Construction Wraps up at 606 Broadway in SoHo

606 Broadway, image courtesy S9 Architects

606 Broadway, on the corner of Houston Street, is nearly complete. The narrow, triangular-shaped building is composed of a steel structure rising six stories above SoHo. It is being designed by S9 Architects and developed by Madison Capital Realty. When finished, 606 Broadway will have 34,300 square feet of interior space with 22,500 square feet allocated for future office space.

606 Broadway, photo by YIMBY user, Emoglez

Looking at recent progress of the new office building, its design remains close to early renderings. The top office floor will come with a private outdoor terrace overlooking Houston Street. This is why the main elevation features a central void in the middle of the sixth floor. The glass curtain wall is basically complete while work on the ground level exterior wraps up. Across the main northern elevation, dark-colored masonry is sandwiched between the large floor-to-ceiling glass windows in a staggered pattern.

Three floors of retail space is set to come to the project, as well as street-level access to the Broadway-Lafayette subway station with services for the B, D, F, M and 6 trains.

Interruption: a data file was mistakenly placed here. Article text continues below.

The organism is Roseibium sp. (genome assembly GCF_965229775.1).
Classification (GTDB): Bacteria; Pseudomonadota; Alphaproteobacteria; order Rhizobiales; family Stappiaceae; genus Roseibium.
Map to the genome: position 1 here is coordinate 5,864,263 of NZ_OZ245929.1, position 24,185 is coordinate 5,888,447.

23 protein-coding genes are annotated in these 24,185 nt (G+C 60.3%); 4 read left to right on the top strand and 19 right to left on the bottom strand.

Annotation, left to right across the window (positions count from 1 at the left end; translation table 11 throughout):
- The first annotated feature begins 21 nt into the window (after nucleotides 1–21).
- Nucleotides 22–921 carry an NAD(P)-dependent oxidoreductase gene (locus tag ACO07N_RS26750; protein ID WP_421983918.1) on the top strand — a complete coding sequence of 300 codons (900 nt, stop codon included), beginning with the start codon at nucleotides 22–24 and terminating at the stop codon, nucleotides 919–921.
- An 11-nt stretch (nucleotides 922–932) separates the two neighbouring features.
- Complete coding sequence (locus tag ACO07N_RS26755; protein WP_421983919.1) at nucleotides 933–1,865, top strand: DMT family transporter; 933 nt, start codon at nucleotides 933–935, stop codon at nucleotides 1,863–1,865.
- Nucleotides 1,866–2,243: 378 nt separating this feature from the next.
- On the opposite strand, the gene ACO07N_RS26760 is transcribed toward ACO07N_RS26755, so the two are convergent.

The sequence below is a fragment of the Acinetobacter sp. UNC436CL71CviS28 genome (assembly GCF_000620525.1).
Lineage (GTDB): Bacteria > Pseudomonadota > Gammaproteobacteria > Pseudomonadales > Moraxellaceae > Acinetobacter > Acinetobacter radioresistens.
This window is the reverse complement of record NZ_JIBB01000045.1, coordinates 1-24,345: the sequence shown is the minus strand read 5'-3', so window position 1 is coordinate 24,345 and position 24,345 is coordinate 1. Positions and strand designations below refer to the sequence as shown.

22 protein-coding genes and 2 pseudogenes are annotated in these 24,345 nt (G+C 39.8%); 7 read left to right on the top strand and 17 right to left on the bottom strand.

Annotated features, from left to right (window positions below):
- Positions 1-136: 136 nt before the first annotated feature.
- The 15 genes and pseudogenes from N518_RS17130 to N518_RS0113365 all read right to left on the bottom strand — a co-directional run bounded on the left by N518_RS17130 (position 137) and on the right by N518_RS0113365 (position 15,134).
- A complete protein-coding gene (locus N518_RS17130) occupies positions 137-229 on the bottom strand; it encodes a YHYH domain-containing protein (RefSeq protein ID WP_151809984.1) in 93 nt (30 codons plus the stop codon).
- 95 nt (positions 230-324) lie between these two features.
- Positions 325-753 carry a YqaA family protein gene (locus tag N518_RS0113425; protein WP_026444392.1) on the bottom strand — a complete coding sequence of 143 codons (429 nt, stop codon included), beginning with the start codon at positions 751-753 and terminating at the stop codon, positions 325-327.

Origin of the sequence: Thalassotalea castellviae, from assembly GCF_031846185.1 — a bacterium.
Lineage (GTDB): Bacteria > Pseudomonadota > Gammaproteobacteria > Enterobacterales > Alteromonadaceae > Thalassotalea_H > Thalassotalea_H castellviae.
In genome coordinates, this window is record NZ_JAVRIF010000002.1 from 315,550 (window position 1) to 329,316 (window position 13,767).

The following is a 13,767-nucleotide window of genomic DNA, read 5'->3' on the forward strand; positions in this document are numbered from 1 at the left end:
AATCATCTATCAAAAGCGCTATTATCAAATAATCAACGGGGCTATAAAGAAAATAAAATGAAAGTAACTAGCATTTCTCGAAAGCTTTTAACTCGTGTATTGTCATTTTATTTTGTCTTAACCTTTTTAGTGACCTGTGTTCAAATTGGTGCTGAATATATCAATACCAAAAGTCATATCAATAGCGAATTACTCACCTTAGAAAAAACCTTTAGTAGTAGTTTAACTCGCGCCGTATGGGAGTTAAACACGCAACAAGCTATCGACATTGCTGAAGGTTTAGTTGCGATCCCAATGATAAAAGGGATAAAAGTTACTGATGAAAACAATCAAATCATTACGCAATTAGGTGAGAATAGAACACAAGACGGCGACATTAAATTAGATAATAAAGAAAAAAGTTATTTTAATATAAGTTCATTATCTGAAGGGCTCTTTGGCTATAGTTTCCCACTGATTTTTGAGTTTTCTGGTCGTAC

Construction on 606 Broadway should finish sometime before the end of 2019.

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The Chatsworth Horizon
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3 Comments on "Construction Wraps up at 606 Broadway in SoHo"

  1. Please pardon me for using your space: I’m back to development after I have problem with handsome boys, they want my body get exercise near them. (Thanks to America’s progress)

  2. A fine addition to the streetscape.

  3. Landmarks voted down the first design because they deemed it out of context with the type of historic architecture in the surrounding district. A perfect reproduction of a wooden Victorian style house that might contextually fit in the Prospect Park South historic district, which is full of similar residential structures and styles, would not get approved for the SoHo or TriBecCa districts either, because the historical style for which they were landmarked is commercial and industrial. Decisions at The LPC have to balance numerous issues – especially context – in addition to pure aesthetics. Another value they balance is historical value – did an important event happen there, was an important historical figure involved with the site, does the site memorialize a lost element of NYC history. This is the basis for landmarking sites that may not appear architecturally or aesthetically special but are important historical touchstones, like the Stonewall Inn gay bar in the Village and Weeksville in Brooklyn. Currently, this is the argument forward for landmarking an otherwise architecturally undistinguished house in Wallabout where Walt Whitman
    once lived and may have written parts of his poetic masterpiece.

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